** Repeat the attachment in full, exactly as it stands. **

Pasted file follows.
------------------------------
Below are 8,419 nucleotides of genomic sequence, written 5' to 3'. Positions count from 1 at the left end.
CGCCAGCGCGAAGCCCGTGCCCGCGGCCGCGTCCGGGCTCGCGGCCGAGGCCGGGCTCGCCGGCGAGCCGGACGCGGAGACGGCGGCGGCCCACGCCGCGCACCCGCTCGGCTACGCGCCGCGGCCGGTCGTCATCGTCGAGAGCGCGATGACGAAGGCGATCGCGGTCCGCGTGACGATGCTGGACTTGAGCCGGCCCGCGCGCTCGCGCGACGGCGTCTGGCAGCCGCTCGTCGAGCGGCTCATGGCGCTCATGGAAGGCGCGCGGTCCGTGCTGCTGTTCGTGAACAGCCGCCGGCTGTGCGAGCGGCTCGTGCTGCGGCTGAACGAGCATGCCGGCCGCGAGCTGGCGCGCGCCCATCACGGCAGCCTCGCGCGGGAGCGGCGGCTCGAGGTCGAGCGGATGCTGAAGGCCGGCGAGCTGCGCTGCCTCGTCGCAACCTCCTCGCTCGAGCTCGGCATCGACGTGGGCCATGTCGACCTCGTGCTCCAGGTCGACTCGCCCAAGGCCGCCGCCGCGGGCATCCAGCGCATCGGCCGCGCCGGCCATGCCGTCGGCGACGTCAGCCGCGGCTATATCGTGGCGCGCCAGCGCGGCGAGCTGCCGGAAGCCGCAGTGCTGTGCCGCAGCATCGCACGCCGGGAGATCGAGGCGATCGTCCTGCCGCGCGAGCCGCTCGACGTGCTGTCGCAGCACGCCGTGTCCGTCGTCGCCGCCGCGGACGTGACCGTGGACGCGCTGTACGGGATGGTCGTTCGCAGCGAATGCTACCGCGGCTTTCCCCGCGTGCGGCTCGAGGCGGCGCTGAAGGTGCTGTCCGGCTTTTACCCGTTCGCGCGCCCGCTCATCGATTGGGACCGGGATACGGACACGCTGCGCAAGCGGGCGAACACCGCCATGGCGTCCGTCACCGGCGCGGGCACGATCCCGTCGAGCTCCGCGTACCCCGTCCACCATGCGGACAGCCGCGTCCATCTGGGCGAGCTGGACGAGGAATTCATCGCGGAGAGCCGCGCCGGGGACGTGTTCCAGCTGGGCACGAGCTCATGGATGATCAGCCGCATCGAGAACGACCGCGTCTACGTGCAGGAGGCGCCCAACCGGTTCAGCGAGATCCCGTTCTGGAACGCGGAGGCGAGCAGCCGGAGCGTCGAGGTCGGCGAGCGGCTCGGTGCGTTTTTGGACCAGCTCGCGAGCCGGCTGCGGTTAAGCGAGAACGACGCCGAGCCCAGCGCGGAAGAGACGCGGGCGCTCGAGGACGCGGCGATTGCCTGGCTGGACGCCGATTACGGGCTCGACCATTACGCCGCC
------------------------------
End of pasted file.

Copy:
Below are 8,419 nucleotides of genomic sequence, written 5' to 3'. Positions count from 1 at the left end.
CGCCAGCGCGAAGCCCGTGCCCGCGGCCGCGTCCGGGCTCGCGGCCGAGGCCGGGCTCGCCGGCGAGCCGGACGCGGAGACGGCGGCGGCCCACGCCGCGCACCCGCTCGGCTACGCGCCGCGGCCGGTCGTCATCGTCGAGAGCGCGATGACGAAGGCGATCGCGGTCCGCGTGACGATGCTGGACTTGAGCCGGCCCGCGCGCTCGCGCGACGGCGTCTGGCAGCCGCTCGTCGAGCGGCTCATGGCGCTCATGGAAGGCGCGCGGTCCGTGCTGCTGTTCGTGAACAGCCGCCGGCTGTGCGAGCGGCTCGTGCTGCGGCTGAACGAGCATGCCGGCCGCGAGCTGGCGCGCGCCCATCACGGCAGCCTCGCGCGGGAGCGGCGGCTCGAGGTCGAGCGGATGCTGAAGGCCGGCGAGCTGCGCTGCCTCGTCGCAACCTCCTCGCTCGAGCTCGGCATCGACGTGGGCCATGTCGACCTCGTGCTCCAGGTCGACTCGCCCAAGGCCGCCGCCGCGGGCATCCAGCGCATCGGCCGCGCCGGCCATGCCGTCGGCGACGTCAGCCGCGGCTATATCGTGGCGCGCCAGCGCGGCGAGCTGCCGGAAGCCGCAGTGCTGTGCCGCAGCATCGCACGCCGGGAGATCGAGGCGATCGTCCTGCCGCGCGAGCCGCTCGACGTGCTGTCGCAGCACGCCGTGTCCGTCGTCGCCGCCGCGGACGTGACCGTGGACGCGCTGTACGGGATGGTCGTTCGCAGCGAATGCTACCGCGGCTTTCCCCGCGTGCGGCTCGAGGCGGCGCTGAAGGTGCTGTCCGGCTTTTACCCGTTCGCGCGCCCGCTCATCGATTGGGACCGGGATACGGACACGCTGCGCAAGCGGGCGAACACCGCCATGGCGTCCGTCACCGGCGCGGGCACGATCCCGTCGAGCTCCGCGTACCCCGTCCACCATGCGGACAGCCGCGTCCATCTGGGCGAGCTGGACGAGGAATTCATCGCGGAGAGCCGCGCCGGGGACGTGTTCCAGCTGGGCACGAGCTCATGGATGATCAGCCGCATCGAGAACGACCGCGTCTACGTGCAGGAGGCGCCCAACCGGTTCAGCGAGATCCCGTTCTGGAACGCGGAGGCGAGCAGCCGGAGCGTCGAGGTCGGCGAGCGGCTCGGTGCGTTTTTGGACCAGCTCGCGAGCCGGCTGCGGTTAAGCGAGAACGACGCCGAGCCCAGCGCGGAAGAGACGCGGGCGCTCGAGGACGCGGCGATTGCCTGGCTGGACGCCGATTACGGGCTCGACCATTACGCCGCC